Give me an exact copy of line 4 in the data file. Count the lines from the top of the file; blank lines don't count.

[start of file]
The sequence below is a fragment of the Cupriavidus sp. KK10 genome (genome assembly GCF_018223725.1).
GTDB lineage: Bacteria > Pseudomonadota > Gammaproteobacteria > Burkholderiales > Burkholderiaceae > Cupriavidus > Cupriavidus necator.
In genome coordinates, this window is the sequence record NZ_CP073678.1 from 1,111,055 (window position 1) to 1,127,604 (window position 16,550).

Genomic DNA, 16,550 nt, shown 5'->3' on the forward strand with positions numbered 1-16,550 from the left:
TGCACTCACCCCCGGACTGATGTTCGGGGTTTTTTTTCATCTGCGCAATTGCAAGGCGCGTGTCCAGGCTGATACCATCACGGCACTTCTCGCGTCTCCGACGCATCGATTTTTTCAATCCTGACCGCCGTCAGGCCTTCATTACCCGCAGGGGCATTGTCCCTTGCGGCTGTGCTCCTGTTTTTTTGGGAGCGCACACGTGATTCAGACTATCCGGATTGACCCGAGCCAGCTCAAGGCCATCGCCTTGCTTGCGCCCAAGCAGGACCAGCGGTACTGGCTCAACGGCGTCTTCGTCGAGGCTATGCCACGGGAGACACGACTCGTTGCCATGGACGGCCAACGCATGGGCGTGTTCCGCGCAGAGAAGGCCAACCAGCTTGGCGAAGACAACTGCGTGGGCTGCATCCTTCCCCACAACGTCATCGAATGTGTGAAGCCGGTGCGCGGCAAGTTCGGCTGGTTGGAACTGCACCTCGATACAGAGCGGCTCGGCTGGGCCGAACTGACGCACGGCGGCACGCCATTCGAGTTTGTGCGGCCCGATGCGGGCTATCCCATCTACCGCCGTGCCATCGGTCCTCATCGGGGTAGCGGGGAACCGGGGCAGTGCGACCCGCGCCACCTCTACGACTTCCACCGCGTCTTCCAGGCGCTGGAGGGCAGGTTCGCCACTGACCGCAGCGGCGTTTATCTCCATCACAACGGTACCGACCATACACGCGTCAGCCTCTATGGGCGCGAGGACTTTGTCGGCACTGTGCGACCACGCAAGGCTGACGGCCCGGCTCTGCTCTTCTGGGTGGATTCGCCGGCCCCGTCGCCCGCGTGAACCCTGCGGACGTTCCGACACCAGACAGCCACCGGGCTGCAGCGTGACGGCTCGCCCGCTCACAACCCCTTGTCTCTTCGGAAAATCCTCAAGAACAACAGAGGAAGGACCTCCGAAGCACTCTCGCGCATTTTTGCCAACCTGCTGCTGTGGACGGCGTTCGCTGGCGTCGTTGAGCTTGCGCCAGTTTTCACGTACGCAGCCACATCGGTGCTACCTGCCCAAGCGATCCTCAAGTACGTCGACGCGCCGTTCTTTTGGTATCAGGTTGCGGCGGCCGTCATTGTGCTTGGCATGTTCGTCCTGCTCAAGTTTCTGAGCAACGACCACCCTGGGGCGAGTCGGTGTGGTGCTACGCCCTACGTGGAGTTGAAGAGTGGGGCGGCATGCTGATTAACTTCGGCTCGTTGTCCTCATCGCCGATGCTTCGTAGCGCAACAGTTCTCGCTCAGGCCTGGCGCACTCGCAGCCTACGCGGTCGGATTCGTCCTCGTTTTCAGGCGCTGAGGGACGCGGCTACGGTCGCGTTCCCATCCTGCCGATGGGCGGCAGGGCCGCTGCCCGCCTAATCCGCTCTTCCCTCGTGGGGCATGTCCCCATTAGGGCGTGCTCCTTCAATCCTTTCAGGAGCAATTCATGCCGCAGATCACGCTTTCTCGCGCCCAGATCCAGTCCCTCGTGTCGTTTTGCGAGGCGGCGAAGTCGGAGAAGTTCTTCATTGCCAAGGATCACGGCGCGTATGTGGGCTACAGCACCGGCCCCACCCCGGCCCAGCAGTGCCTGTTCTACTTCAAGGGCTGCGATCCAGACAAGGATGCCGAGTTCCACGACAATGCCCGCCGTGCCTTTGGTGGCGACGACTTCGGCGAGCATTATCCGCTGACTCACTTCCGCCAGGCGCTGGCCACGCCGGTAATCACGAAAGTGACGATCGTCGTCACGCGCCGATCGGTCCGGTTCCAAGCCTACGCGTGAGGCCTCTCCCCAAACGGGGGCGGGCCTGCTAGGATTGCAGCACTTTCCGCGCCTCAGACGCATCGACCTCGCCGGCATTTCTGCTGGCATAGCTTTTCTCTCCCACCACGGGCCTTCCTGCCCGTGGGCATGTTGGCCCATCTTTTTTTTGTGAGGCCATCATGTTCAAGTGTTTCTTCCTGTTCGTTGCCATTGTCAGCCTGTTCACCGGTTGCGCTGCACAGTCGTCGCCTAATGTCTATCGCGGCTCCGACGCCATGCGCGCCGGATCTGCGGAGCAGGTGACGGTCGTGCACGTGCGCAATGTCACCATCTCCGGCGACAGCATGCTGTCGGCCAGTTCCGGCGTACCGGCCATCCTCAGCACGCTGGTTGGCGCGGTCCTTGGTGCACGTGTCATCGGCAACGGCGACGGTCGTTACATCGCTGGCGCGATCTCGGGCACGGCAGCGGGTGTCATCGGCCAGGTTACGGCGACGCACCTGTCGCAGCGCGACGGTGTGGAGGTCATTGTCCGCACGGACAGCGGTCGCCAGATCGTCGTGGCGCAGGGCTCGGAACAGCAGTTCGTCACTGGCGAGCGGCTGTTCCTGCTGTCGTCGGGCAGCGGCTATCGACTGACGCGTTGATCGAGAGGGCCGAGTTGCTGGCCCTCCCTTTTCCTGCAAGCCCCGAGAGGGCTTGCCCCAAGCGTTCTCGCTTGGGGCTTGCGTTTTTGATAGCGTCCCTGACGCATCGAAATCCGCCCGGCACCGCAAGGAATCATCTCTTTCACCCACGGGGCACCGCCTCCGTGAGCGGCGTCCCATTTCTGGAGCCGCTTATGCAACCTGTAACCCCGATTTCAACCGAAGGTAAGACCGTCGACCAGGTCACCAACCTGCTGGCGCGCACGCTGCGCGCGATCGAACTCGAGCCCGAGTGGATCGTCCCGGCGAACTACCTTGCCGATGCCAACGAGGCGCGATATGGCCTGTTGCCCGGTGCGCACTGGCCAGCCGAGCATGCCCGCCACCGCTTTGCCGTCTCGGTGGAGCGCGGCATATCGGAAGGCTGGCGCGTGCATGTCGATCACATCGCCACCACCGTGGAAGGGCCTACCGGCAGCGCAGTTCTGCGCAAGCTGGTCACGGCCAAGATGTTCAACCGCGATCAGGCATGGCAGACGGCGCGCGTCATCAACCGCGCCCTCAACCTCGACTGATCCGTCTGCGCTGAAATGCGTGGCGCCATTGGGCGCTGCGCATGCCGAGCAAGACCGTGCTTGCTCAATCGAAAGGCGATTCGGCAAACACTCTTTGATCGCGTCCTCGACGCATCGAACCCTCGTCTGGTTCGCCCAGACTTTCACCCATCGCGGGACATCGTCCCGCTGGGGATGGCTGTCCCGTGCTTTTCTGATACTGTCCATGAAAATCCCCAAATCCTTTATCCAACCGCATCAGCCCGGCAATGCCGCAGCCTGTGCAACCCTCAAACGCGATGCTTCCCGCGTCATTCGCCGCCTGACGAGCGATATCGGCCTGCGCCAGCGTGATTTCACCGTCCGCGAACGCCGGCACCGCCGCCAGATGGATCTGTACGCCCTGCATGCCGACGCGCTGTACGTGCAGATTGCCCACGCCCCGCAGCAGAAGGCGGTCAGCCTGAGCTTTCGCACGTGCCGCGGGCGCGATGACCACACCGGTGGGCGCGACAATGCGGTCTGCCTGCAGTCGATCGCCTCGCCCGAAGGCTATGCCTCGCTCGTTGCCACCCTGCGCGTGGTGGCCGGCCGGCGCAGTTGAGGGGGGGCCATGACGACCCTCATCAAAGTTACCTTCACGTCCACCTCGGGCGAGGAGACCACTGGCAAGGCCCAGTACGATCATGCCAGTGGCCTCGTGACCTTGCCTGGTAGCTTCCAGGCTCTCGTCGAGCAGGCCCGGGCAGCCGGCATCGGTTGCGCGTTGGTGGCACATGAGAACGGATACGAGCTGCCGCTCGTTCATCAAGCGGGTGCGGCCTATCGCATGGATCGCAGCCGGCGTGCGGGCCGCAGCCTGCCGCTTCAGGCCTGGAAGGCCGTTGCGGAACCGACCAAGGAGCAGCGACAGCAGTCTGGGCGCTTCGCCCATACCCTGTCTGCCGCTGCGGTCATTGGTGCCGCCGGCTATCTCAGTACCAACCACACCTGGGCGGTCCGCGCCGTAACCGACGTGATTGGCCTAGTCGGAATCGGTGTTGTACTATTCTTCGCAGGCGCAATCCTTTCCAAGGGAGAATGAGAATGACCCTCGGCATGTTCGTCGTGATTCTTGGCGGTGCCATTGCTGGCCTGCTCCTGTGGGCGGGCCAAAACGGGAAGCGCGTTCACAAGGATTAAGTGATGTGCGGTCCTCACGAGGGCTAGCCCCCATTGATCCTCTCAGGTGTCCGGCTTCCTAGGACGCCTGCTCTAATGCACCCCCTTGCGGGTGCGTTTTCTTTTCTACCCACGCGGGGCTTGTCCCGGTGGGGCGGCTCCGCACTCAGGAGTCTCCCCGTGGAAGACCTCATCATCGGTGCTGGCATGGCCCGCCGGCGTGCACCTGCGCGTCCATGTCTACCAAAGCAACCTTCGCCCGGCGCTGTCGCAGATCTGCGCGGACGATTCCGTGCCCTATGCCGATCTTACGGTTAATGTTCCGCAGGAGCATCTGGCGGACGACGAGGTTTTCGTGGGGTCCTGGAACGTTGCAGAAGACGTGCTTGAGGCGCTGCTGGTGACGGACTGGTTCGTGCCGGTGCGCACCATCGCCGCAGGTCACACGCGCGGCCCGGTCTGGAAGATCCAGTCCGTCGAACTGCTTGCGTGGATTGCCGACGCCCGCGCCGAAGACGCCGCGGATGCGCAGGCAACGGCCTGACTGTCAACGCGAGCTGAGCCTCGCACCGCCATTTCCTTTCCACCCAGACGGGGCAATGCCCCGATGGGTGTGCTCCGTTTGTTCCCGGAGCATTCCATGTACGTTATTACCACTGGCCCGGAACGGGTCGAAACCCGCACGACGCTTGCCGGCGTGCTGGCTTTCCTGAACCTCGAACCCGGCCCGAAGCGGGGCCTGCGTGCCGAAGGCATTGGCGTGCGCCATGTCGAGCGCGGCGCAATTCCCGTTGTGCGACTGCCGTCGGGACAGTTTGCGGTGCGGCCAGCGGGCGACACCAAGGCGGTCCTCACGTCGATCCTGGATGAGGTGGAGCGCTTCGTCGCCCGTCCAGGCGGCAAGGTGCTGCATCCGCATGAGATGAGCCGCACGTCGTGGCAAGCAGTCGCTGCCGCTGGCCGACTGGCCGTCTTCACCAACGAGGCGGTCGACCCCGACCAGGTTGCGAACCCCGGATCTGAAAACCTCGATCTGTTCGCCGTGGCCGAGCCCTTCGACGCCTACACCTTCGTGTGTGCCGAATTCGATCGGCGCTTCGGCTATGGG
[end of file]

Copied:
Genomic DNA, 16,550 nt, shown 5'->3' on the forward strand with positions numbered 1-16,550 from the left: